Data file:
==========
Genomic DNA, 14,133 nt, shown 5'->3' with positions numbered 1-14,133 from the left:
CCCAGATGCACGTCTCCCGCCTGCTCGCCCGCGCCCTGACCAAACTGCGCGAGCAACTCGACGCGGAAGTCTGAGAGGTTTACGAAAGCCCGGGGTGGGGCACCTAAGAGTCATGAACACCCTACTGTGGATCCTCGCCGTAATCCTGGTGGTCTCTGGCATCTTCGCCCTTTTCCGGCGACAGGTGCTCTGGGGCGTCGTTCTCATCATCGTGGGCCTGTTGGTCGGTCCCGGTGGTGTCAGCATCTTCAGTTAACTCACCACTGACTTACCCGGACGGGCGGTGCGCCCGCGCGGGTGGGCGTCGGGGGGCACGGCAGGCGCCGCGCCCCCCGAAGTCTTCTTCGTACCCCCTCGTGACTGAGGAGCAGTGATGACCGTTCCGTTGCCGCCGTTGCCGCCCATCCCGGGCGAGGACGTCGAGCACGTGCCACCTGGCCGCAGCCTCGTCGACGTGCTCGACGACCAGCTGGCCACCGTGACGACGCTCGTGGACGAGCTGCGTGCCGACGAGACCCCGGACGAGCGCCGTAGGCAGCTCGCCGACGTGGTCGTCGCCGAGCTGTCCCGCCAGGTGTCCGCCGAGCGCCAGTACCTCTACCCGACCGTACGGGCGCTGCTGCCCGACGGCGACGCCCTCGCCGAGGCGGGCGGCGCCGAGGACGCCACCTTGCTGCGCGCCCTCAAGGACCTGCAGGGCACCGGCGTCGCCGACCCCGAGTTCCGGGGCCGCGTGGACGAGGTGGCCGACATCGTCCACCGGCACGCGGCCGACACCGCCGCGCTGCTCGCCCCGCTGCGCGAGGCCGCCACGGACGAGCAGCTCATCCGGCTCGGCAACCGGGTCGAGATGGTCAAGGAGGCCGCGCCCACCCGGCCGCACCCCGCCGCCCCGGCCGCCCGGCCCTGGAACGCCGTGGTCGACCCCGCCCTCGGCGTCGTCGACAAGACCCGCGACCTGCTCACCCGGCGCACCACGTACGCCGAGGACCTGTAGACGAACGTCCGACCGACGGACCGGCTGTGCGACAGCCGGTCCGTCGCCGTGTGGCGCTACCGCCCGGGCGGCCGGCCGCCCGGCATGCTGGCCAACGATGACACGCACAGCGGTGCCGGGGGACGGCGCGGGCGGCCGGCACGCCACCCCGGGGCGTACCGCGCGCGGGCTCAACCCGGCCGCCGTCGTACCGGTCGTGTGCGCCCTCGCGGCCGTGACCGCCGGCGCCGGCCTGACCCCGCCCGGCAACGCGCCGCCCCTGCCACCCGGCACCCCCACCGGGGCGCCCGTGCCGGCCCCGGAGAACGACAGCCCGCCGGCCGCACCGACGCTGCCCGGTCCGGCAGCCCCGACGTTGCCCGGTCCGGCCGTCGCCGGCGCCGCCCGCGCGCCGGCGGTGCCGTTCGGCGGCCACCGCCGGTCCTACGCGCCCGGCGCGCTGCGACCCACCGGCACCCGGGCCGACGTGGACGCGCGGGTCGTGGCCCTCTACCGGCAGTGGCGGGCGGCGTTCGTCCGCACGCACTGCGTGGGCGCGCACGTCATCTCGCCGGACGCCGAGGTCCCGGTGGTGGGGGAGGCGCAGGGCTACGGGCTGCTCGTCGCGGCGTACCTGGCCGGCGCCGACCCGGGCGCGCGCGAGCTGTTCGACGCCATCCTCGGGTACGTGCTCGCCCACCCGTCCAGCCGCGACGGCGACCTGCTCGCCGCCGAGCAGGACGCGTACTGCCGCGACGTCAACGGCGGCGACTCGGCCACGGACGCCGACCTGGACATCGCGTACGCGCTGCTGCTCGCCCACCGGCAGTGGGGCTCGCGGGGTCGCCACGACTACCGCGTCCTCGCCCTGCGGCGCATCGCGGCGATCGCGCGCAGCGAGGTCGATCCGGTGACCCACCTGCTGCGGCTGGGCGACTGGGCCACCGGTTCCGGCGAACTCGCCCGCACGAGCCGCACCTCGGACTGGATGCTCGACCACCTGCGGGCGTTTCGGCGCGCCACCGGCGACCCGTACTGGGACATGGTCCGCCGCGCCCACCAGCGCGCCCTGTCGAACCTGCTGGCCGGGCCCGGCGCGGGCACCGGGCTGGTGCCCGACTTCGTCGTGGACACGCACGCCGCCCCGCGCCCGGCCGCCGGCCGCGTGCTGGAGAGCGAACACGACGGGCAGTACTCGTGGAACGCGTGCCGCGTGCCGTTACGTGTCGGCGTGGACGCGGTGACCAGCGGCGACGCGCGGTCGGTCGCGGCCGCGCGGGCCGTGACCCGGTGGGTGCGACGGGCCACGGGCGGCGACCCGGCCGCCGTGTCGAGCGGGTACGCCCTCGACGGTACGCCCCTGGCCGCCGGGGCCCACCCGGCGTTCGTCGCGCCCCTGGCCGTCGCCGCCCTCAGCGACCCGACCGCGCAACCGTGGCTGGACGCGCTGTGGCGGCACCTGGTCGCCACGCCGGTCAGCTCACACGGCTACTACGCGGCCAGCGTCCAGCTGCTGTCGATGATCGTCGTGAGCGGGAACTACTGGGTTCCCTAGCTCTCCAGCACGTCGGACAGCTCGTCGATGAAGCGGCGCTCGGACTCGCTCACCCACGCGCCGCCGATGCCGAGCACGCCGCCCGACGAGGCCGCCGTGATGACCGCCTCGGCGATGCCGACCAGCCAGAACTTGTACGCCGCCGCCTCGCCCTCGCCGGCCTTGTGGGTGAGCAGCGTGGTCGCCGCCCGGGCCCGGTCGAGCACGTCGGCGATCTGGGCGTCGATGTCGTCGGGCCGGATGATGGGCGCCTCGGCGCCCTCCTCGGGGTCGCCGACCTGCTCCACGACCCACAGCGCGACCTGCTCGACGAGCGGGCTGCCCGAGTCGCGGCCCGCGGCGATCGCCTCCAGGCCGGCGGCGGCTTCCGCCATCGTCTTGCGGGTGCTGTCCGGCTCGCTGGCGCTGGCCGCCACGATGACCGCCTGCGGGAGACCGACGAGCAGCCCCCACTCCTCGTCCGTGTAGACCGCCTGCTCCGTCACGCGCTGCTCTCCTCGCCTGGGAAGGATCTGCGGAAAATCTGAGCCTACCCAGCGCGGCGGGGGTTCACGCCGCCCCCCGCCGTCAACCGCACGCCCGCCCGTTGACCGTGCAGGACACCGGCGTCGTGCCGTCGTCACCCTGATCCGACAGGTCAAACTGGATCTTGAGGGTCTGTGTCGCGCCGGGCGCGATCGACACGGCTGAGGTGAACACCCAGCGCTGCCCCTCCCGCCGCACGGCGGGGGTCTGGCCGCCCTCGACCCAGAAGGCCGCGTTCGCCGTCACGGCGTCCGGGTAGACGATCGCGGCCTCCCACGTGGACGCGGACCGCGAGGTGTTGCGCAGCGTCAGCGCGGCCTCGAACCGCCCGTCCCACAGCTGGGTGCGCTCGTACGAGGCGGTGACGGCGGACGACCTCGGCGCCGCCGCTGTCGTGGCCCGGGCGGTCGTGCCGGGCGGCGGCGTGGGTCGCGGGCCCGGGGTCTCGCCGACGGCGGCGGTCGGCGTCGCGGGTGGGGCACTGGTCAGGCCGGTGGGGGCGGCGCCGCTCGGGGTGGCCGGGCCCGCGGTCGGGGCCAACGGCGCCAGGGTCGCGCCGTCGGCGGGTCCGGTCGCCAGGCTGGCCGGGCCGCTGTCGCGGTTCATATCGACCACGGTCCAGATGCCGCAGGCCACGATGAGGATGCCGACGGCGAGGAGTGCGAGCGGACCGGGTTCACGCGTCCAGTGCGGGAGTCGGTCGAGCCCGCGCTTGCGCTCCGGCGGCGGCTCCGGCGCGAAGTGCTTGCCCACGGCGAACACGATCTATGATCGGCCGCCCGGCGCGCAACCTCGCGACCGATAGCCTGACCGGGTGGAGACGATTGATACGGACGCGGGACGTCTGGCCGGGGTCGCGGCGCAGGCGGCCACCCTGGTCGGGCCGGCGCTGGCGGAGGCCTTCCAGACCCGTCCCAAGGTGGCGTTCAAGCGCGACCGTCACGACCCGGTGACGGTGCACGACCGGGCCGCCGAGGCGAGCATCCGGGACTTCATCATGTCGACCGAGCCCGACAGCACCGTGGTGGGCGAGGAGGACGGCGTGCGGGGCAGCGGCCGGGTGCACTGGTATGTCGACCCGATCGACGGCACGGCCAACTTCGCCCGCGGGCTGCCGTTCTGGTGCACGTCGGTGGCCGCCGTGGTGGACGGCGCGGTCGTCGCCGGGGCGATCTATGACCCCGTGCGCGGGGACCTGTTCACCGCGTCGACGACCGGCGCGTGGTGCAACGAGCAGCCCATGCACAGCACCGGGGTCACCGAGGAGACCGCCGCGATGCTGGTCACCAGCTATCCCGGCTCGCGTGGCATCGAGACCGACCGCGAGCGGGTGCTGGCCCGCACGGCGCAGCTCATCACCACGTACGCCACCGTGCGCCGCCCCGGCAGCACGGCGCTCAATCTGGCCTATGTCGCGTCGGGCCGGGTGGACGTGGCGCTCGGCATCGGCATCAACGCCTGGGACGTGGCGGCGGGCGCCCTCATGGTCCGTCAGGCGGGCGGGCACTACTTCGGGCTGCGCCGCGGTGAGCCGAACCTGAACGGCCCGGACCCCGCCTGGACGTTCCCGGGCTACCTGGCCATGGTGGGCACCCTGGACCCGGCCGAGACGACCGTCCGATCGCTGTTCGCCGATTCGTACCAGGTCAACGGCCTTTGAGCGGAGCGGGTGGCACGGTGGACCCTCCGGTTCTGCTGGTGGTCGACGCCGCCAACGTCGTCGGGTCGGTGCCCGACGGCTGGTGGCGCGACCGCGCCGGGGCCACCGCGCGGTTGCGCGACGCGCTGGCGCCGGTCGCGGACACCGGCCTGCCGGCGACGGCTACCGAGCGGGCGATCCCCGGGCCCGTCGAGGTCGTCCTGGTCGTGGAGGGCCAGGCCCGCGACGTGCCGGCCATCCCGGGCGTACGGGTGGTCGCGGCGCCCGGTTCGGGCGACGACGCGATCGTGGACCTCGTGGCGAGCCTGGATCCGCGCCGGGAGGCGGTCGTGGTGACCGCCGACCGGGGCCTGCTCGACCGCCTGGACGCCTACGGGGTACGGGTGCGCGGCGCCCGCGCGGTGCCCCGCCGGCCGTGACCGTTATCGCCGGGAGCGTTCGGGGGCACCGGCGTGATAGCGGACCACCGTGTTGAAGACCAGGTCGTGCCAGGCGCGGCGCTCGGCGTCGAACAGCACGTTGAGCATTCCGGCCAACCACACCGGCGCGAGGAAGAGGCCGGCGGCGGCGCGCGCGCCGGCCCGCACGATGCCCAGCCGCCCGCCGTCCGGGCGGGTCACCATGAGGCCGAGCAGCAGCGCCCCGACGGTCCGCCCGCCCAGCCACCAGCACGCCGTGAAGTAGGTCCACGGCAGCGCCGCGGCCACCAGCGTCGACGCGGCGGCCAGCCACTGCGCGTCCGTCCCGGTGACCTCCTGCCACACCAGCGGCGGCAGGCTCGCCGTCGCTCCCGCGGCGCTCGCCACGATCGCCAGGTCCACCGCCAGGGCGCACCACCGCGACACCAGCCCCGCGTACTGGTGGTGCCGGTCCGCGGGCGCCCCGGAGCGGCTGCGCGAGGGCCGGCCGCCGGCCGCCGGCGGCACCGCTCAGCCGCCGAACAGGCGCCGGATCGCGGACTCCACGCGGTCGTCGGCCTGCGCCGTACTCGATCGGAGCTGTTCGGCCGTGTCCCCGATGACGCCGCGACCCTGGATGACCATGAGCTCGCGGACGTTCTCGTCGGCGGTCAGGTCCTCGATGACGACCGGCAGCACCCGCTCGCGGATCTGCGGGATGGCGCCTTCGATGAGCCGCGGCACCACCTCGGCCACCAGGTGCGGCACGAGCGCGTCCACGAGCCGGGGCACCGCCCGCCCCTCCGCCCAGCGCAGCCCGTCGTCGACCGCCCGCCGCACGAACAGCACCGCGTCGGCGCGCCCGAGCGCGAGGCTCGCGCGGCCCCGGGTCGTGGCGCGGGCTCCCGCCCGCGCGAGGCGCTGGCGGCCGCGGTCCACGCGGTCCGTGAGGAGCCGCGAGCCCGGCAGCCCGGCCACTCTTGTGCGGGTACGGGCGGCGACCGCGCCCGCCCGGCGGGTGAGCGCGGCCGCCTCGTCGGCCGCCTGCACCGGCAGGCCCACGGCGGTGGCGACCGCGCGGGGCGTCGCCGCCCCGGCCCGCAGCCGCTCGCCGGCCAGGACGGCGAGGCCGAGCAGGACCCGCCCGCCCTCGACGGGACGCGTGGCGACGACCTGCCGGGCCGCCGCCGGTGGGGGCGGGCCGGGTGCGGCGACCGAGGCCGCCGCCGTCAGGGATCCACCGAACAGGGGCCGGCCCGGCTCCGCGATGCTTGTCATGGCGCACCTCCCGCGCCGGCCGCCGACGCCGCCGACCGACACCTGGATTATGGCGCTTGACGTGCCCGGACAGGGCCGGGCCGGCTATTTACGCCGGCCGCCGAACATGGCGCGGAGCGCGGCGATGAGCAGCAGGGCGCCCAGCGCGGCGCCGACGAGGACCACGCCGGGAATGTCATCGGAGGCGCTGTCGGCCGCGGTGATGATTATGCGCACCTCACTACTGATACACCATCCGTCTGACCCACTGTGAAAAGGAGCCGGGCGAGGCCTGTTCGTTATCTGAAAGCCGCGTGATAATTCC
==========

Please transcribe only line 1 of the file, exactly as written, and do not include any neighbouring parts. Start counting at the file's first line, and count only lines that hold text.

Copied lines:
Genomic DNA, 14,133 nt, shown 5'->3' with positions numbered 1-14,133 from the left: